Upcoming Workshops at MU Board | Local
Mount Union Borough Council may soon add monthly workshops to its schedule.
Board chair Carol Kuklo said Wednesday that she had been considering establishing a monthly working session for board members, giving them a chance to flesh out ideas and discuss plans.
Kuklo said she would like the workshops to be put on the schedule as soon as possible – in October if possible.
“I hope everyone will show up,” Kuklo told his fellow board members. “It is very important that we have them. We all need to start working together and finding solutions for the community. I’ve been thinking about it for a while now and I’m serious about it.
Workshop sessions, she said, will be open to the public, but stressed that the sessions are largely for board members to discuss ideas and projects, not for public discourse.
Monthly borough council voting sessions are held at 6:00 p.m. on the first Wednesday of each month in the council chambers at 9 W. Market Street.
Kuklo also announced that in light of an early resignation from the Mount Union Municipal Authority (MUMA), borough residents who wish to serve on the authority’s board of directors are being asked to send letters of interest to the borough office.
Kuklo said Jim Vaughn, a longtime MUMA board member whose current term expires Dec. 31, 2024, has expressed a desire to step down in the near future.
The council has seven seats and meets at 3:30 p.m. on the first Wednesday of each month in the council chambers.
The council approved the filing of a request for funding that would pay for part of the training and salary of a police officer.
Law 89 of 2013 authorized a $5 million annual grant to the Municipal Police Education and Training Commission (MPOETC) to reimburse certain expenses related to the training of municipal police officers.
Council member Nicole Lippmann said funds available through the commission would cover 75% of a new officer’s tuition and 45% of salary.
The borough is recruiting police officers as the department is down to three active officers, Sgt. Justin Inch and patrollers Jonathan Marsh and Zack Walters.
The Board’s vote to pursue the grant opportunity was unanimous on a motion by Nancy Lynn and seconded by Sharon Vale.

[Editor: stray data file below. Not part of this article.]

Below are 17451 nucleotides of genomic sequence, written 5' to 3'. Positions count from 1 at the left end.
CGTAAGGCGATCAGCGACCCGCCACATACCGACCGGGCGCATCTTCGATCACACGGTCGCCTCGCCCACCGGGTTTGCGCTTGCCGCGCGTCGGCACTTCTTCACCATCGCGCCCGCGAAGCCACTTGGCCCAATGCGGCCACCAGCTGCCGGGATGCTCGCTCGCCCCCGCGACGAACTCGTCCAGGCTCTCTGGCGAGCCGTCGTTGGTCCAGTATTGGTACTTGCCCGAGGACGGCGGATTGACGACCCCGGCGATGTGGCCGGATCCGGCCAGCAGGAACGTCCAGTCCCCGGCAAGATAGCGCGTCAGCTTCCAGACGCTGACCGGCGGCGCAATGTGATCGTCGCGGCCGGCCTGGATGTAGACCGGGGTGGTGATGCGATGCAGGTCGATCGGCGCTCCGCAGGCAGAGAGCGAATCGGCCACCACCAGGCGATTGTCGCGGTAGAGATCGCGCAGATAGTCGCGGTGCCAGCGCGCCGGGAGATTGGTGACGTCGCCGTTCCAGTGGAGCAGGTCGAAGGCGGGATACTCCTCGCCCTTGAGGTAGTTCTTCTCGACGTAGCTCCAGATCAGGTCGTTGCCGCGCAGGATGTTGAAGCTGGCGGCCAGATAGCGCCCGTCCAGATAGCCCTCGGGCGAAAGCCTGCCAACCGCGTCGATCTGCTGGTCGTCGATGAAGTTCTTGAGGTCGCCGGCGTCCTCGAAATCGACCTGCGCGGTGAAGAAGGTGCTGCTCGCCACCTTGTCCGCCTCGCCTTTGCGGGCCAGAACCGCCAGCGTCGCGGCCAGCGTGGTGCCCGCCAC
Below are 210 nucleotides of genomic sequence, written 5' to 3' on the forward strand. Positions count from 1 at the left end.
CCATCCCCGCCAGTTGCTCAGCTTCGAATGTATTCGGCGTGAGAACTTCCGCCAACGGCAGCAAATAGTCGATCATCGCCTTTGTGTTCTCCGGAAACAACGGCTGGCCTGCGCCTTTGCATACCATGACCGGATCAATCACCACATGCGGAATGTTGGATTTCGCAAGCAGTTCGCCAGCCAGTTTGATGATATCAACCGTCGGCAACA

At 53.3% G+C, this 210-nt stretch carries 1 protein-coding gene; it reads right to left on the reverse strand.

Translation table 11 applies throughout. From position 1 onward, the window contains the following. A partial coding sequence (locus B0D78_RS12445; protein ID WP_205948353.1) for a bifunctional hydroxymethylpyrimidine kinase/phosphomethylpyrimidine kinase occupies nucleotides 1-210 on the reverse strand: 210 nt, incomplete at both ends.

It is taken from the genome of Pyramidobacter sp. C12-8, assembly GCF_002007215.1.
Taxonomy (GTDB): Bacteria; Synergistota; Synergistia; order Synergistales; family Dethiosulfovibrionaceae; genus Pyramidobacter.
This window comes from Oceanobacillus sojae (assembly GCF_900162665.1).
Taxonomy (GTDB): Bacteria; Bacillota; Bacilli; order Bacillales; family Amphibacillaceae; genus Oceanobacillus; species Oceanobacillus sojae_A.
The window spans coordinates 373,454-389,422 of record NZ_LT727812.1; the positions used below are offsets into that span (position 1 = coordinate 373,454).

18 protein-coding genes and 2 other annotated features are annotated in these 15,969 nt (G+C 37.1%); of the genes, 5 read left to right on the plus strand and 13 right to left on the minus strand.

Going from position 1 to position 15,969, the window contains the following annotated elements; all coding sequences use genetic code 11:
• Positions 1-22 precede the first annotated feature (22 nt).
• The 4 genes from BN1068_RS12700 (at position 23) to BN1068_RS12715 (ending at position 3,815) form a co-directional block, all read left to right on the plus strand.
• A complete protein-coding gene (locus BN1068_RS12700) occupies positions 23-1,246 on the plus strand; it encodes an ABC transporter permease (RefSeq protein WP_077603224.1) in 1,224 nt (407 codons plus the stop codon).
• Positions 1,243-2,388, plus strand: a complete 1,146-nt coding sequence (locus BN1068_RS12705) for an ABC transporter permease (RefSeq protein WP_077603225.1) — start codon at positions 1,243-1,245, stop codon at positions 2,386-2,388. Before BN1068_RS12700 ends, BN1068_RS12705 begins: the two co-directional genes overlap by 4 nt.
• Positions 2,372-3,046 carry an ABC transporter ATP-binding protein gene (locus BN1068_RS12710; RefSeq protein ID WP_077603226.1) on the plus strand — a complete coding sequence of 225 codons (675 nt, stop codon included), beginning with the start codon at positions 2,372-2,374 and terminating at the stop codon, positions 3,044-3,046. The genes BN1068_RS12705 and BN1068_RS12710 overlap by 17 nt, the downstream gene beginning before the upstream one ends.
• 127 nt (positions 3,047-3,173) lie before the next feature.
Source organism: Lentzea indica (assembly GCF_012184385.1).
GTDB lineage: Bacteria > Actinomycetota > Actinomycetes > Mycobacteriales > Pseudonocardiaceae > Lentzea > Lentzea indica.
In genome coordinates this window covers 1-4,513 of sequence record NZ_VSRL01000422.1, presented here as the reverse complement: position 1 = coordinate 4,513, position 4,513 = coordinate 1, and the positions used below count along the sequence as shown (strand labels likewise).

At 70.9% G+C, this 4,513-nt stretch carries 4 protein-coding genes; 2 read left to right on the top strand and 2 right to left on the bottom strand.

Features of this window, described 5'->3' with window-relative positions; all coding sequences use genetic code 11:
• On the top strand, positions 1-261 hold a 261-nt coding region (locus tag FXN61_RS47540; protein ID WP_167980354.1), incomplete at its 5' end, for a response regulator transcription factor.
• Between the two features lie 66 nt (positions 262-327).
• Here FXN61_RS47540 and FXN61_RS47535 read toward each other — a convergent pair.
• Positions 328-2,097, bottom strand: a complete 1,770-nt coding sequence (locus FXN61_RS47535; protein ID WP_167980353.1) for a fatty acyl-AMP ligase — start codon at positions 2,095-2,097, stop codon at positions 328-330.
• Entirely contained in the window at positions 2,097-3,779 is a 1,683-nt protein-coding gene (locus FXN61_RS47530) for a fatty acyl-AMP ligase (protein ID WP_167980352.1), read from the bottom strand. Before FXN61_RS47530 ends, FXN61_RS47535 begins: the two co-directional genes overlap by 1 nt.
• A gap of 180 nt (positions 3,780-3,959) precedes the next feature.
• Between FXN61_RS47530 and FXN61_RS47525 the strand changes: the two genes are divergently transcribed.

Mayor Tim Allison presented council with the police department’s progress report for the month of August.
During the month, officers made six felony arrests and five juvenile arrests, and issued nine non-traffic citations and one traffic-related citation. In addition, agents received 90 calls for service during the month.
August also saw Mount Union officers respond to housing authority properties on 18 occasions and assist state police on one occasion.
Since the start of the year, officers have made 51 felony arrests, 11 juvenile arrests and three impaired driving arrests, and issued 41 non-traffic citations, 22 traffic citations and four written warnings. The department received 676 calls for service, assisted state police 19 times and responded to housing authority properties 134 times.
Council has approved three individuals to act as sewer enforcement officers within the borough boundaries.
Dan Page, Cheryl Musser and Jamie Cantonese are now all licensed to provide SEO services in the borough.
Attorney Larry Lashinsky said all municipalities in Pennsylvania are required to appoint an SEO if there are properties serviced by wells and septic systems.
Lashinsky said Mount Union’s current situation is a bit unusual in that SEOs have been appointed to provide inspections and other services for a single property.
Jonathan Spriggs, who owns property on S. Penn Street near the old Harbison-Walker Brickyard, builds houses on his land. His property is approximately 1,000 feet from the nearest municipal water and sewer connections. Last month, council members, along with Lashinsky and Spriggs, explained that it was not possible to route public water and sewer to Spriggs land, either for the borough or for Spriggs.
On Wednesday evening, Laskinsky said there is no cost to the borough in appointing SEOs since Spriggs will pay for inspections and other services.
— Council refused to allow the Silver Mine Knob Camp to use ATVs on the Borough’s Singer’s Gap Reservoir property. Chairman Kuklo said the borough’s agreement with the Pennsylvania Game Commission prohibits them from allowing people to ride ATVs on the property.
— After reviewing an estimate from US Municipal Supply for repairs to the borough’s street sweeper, the council decided to forward the repairs. The estimate, $2,914, only covers repairs to the machine’s brushes, not the vacuum. Council members are concerned that without a functioning vacuum, the street sweeper will not remove debris from the borough’s street but will only move the debris around.